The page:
Estradiol replacement therapy regulates innate immune response in ovariectomized arthritic mice.
Neuroendocrine changes are essential factors contributing to the progression and development of rheumatoid arthritis. However, the role of estrogen in the innate immunity during arthritis development is still controversial. Here, we evaluated the effect of estrous cycle, ovariectomy, estradiol replacement therapy and treatment with estrogen receptor (ER)α and ERβ specific agonists on joint edema formation, neutrophil recruitment, and articular levels of cytokines/chemokines in murine zymosan-induced arthritis. Our results showed that articular inflammation of proestus/estrus was similar to metaestus/diestrus animals indicating that the inflammatory response in acute arthritis is not affected by the estrous cycle. However, ovariectomy increased joint swelling, neutrophil migration, and TNF-α level. Treatment for six consecutive days with estradiol cypionate re-established the acute inflammation in ovariectomized arthritic mice to responses similar to those in SHAM-proestrus/estrus or naive mice. Moreover, treatment with propylpyrazoletriol and diarylpropionitrile, two ERα and ERβ selective agonists, respectively, inhibited both edema and neutrophil recruitment. Finally, the non-genomic properties of estradiol were analyzed with an acute treatment with β-estradiol-water soluble, which reduced the edema only. In the present study, estradiol replacement therapy improves the innate immune responses in ovariectomized arthritic mice by activating nuclear estrogen receptors. These results suggest that estradiol can induce a protective anti-inflammatory effect in arthritis during ovaries failure, as observed in the menopause.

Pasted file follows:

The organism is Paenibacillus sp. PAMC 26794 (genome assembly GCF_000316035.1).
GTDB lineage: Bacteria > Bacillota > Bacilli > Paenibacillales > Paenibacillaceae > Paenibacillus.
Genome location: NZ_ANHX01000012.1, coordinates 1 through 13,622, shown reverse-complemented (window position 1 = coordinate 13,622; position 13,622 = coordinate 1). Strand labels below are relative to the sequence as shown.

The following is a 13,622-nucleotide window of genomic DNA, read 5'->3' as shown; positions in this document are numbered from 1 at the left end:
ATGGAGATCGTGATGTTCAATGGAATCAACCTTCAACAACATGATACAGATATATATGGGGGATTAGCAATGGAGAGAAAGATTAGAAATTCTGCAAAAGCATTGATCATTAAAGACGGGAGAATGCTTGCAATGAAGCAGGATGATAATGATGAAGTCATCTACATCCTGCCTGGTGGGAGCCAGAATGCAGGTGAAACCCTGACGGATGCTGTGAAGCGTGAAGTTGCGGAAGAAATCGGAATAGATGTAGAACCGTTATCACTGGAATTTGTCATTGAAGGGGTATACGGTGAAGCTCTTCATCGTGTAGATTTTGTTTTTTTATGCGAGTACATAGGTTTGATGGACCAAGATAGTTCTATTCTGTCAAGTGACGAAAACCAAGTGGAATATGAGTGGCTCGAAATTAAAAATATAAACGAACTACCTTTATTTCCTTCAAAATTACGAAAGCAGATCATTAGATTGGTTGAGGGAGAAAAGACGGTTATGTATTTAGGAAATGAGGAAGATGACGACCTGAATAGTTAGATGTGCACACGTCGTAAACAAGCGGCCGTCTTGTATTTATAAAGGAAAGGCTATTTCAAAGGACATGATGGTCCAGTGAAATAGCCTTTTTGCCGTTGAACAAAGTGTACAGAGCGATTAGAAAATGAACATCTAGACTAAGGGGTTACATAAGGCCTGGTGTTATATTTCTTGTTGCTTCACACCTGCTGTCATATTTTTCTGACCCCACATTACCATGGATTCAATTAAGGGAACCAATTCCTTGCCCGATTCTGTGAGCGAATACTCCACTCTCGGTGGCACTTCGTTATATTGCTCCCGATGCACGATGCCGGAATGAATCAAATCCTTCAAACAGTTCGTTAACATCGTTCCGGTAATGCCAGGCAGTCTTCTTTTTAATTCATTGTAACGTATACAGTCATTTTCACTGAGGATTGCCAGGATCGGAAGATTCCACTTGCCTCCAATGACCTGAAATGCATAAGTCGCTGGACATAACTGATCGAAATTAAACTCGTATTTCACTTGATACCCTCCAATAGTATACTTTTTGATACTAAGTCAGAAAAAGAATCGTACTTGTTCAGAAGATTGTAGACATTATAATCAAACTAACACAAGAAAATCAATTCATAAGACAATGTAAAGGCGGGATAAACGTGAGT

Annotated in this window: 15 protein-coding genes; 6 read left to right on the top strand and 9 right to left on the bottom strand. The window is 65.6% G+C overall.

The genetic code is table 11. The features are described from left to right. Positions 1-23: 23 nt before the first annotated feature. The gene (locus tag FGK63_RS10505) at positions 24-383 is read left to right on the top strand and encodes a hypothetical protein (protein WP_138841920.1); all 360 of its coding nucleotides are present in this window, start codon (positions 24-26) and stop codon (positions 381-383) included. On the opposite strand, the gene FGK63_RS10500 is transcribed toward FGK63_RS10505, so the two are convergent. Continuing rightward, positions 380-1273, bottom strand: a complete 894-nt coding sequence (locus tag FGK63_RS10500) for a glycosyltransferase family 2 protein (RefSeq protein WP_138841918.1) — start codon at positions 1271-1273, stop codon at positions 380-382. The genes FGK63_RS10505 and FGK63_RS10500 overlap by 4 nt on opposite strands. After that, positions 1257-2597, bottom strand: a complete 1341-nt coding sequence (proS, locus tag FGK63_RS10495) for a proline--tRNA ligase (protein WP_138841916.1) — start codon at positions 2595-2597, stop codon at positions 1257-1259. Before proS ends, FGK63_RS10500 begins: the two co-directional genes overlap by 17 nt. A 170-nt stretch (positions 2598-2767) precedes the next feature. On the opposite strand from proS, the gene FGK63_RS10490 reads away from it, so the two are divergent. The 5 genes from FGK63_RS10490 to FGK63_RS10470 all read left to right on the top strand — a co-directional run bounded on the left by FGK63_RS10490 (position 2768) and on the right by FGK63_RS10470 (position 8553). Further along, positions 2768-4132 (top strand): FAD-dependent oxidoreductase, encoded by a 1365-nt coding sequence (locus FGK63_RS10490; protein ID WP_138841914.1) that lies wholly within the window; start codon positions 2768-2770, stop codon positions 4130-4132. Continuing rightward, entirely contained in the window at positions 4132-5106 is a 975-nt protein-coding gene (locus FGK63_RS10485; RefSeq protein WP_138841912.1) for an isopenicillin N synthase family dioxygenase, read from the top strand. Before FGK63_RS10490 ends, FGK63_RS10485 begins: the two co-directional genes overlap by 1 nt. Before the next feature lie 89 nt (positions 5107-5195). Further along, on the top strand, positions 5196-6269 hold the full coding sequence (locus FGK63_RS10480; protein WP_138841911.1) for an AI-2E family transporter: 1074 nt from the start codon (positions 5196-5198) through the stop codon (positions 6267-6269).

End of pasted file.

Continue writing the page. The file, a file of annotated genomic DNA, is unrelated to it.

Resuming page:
Schneider, AH; Kanashiro, A; Dutra, SGV; Souza, RDND; Veras, FP; Cunha, FDQ; Ulloa, L; Mecawi, AS; Reis, LC; Malvar, DDC
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